There is no such thing as the perfect structure, unless of course you know the prospect well. If we assume you don’t, then there are some general pit falls to avoid. 

A lack of honesty and transparency: 

Honesty is the best policy with the prospect, so let the prospect know from the outset what you’re calling for and how the conversation will go. If you can explain that you will only take a few minutes of the prospects’ time and if, after that the solution doesn’t fit, you’ll part friends with no hard feelings, and they’ll likely keep you in mind for the future. Framing the call in this way also helps people to relax, as they understand what is expected of them. 

Not drawing and keeping the prospect’s attention: 

Get the prospect’s attention, don’t just be the same salesperson they have previously hung up on. People buy from people, so don’t ask them something you don’t want an answer to. “How are you today?” can be a great question but is completely wasted if you then talk over their answer or fail to listen to what they say. Starting with something like, “I’m just looking at your website now” might just interrupt the usual sales call pattern, enough for them to take an interest in why you’re looking. 

Without teamwork, you can’t make the dream work: 

Try to get on the same team as the prospect. If you imagine you are having a conversation across the garden fence, you need to climb over the fence and remove the barrier, so you see things the same. This becomes essential when they have an objection. It’s never a good idea to argue or to dismiss their objection with something flippant like “We’re not like that”. Again, try and work from the same side of the fence, empathise and agree… “that’s terrible when that happens, I understand”. It’s basic human nature that when people tell you “You’re wrong”, you dig your heels in and the alarm bells start. Even if you know you’re wrong, you won’t agree with them.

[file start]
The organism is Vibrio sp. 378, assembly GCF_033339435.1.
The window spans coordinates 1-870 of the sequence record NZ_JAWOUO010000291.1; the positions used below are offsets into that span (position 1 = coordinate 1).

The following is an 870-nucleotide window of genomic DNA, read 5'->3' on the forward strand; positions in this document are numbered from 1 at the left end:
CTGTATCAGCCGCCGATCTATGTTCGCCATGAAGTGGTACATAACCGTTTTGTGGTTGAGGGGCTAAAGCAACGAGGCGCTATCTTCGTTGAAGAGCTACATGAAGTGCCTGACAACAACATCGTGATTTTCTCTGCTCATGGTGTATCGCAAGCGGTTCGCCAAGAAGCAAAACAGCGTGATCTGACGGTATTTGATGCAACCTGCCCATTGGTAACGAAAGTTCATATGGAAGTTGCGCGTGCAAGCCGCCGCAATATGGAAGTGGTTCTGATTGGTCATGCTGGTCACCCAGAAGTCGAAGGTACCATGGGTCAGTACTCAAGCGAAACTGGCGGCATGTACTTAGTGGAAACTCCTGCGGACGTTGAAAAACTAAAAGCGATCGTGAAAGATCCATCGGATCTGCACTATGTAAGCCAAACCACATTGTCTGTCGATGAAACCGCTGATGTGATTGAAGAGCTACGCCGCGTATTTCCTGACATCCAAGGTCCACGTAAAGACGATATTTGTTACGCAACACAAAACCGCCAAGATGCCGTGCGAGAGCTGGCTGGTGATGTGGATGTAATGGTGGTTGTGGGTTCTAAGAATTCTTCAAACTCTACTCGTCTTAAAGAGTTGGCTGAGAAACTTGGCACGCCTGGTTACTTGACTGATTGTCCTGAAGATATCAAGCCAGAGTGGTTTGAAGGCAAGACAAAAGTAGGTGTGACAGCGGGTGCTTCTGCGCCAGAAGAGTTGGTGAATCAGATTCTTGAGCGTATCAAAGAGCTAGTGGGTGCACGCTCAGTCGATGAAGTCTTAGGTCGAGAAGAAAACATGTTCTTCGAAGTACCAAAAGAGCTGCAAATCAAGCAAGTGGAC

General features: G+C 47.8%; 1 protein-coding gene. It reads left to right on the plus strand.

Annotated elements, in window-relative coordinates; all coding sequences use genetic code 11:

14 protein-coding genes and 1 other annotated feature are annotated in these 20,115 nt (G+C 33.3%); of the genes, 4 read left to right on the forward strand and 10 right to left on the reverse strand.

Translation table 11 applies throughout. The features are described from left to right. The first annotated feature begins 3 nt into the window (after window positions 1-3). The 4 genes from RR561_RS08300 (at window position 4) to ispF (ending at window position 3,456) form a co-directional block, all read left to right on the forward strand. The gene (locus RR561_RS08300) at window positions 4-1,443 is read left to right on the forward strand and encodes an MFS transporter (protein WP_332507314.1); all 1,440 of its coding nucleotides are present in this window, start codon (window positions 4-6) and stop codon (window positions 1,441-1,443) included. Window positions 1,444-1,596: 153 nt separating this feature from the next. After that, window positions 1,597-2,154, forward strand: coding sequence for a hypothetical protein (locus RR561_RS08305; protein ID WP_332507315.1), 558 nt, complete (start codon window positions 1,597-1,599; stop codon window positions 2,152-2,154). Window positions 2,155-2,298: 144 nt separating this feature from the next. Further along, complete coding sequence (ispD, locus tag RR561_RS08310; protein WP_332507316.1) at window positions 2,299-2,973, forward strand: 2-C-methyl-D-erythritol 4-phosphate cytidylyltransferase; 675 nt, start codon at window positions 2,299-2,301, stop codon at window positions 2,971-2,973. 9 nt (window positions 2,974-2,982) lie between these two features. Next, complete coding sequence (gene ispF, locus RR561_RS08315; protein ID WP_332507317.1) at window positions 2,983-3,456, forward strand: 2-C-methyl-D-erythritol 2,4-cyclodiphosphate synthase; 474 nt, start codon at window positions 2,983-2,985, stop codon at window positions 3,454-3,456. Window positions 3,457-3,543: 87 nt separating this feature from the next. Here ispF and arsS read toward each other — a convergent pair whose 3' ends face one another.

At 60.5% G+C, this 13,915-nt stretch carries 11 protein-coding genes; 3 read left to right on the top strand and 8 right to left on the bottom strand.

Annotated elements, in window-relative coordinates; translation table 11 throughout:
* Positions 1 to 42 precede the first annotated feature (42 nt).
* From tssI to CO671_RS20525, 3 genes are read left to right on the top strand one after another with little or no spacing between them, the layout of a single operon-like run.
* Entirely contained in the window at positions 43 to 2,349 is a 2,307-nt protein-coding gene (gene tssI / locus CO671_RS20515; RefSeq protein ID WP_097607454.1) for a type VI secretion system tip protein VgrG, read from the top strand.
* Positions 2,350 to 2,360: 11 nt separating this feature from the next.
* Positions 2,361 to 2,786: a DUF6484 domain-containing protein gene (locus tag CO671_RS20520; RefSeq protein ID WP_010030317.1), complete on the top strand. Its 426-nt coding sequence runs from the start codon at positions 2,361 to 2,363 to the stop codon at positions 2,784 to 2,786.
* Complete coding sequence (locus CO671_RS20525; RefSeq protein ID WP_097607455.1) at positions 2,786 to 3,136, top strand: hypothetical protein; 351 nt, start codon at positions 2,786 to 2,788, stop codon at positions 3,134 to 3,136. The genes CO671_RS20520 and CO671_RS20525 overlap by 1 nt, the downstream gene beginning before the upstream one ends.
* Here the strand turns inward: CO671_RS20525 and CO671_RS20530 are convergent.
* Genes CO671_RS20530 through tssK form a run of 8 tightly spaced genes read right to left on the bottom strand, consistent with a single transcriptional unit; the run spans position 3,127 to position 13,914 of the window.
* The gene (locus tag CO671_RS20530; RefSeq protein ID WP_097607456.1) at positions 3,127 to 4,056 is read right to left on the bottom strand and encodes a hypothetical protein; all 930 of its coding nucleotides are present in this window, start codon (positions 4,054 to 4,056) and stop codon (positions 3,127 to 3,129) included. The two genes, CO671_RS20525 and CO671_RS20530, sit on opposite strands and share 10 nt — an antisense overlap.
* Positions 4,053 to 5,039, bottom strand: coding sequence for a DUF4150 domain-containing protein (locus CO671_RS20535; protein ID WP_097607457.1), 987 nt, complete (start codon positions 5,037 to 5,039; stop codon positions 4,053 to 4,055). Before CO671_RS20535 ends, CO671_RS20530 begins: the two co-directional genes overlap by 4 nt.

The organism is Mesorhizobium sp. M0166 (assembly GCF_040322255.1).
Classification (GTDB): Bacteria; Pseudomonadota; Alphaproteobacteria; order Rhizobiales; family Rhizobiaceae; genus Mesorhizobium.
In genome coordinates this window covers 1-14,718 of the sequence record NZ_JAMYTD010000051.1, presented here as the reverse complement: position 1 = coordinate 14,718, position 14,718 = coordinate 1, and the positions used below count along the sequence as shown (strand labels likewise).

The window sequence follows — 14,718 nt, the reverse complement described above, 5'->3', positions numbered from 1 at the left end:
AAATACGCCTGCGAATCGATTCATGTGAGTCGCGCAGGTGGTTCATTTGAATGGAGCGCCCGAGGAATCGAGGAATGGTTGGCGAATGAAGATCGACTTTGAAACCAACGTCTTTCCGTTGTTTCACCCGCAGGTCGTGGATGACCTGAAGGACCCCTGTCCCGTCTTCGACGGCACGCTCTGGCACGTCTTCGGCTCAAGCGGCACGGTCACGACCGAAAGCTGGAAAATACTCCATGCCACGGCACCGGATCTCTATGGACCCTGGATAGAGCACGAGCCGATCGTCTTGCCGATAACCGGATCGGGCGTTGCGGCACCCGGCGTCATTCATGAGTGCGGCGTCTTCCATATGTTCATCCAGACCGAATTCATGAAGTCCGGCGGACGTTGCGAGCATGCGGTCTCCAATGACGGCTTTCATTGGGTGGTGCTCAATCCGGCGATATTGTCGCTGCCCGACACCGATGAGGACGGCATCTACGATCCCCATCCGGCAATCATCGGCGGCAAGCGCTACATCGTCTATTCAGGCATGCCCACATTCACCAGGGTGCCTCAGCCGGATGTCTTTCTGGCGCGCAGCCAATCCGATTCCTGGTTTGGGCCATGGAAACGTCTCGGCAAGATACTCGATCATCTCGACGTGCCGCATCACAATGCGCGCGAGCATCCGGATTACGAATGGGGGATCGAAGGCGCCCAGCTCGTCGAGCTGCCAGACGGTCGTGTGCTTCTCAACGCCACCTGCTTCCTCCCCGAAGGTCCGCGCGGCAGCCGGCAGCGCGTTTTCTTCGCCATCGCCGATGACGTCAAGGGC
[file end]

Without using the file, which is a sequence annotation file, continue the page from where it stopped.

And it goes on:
Focusing too much on the sales pitch and not the conversation: 

The importance of planning the call is crucial, so it’s vital that you have thought about all the possible reactions of your prospect and have a plan to bring the conversation back on track. This is a conversation, but you need to remain in control and steer it down a course that suits you. 

One very important part of the conversation that most people forget to plan, is the end of the call. You have outlined the conversation to the prospect and said if this isn’t a good fit you will part as friends and if that’s the case, as it will be most of the time, then do what you have said. For that small percentage of calls, which end with the prospect wanting more, it’s not good if you don’t know what to do next. Ensure that if the prospect wants you to go into more detail, you are prepared to or at least you can book an appointment for this to happen and move them into the discovery stage. The last thing a prospect wants is to be enthused about your offer and then find you are completely unprepared for the next step. 

Interested in learning more? Check out this insightful episode of ON AIR: With Owen where our Founder & CEO, Owen Richards, chats to 6th Door Founder, Chris Dawson, about this subject in more detail. 

To be successful in cold calling you need to understand your customer, their challenge and how your offer provides a solution. If you’d like guidance and support with structuring your next B2B cold call, we can help; get in touch today or download our FREE B2B Cold Call Script Template

ON AIR: With Owen Episode 32 Featuring Chris Duddridge – VP of Sales, EMEA at Soroco

Introducing our 32nd episode of ON AIR: With Owen – our latest interview video series with honest conversation about scaling revenue, hosted by our Founder & CEO, Owen Richards.

Our 32nd guest is Chris Duddridge, VP of Sales – EMEA at Soroco. Owen and Chris discuss Building out an outbound sales team from the ground up


  • An overview of Chris’s experience building out Sales Teams
  • Where good leaderships skills come from, Personality, Coaching or development
  • How to create a sense of ownership and belonging for your employees
  • The essential tools in a successful sales leader’s kit
  • Techniques for dealing with the peaks and troughs of a Sales Teams motivation
  • – When to be decisive with sales training and developmentHow much your team should shape your company’s culture